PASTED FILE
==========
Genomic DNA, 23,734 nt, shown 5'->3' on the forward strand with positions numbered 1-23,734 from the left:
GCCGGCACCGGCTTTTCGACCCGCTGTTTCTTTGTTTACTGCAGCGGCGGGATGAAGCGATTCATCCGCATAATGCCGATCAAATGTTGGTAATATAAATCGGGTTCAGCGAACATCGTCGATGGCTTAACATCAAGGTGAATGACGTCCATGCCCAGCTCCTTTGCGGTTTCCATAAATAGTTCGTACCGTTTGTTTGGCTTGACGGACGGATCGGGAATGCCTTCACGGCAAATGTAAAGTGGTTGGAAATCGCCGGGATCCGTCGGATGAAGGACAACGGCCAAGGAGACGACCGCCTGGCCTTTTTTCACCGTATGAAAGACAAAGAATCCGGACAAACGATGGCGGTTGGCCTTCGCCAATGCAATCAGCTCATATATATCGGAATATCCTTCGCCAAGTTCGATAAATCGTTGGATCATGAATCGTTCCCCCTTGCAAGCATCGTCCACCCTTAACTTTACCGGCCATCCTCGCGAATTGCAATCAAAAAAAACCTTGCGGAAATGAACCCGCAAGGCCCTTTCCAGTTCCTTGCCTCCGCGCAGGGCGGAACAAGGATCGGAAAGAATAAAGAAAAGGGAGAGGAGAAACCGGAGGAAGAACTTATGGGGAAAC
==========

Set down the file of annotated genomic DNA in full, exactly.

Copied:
Genomic DNA, 23,734 nt, shown 5'->3' on the forward strand with positions numbered 1-23,734 from the left:
GCCGGCACCGGCTTTTCGACCCGCTGTTTCTTTGTTTACTGCAGCGGCGGGATGAAGCGATTCATCCGCATAATGCCGATCAAATGTTGGTAATATAAATCGGGTTCAGCGAACATCGTCGATGGCTTAACATCAAGGTGAATGACGTCCATGCCCAGCTCCTTTGCGGTTTCCATAAATAGTTCGTACCGTTTGTTTGGCTTGACGGACGGATCGGGAATGCCTTCACGGCAAATGTAAAGTGGTTGGAAATCGCCGGGATCCGTCGGATGAAGGACAACGGCCAAGGAGACGACCGCCTGGCCTTTTTTCACCGTATGAAAGACAAAGAATCCGGACAAACGATGGCGGTTGGCCTTCGCCAATGCAATCAGCTCATATATATCGGAATATCCTTCGCCAAGTTCGATAAATCGTTGGATCATGAATCGTTCCCCCTTGCAAGCATCGTCCACCCTTAACTTTACCGGCCATCCTCGCGAATTGCAATCAAAAAAAACCTTGCGGAAATGAACCCGCAAGGCCCTTTCCAGTTCCTTGCCTCCGCGCAGGGCGGAACAAGGATCGGAAAGAATAAAGAAAAGGGAGAGGAGAAACCGGAGGAAGAACTTATGGGGAAAC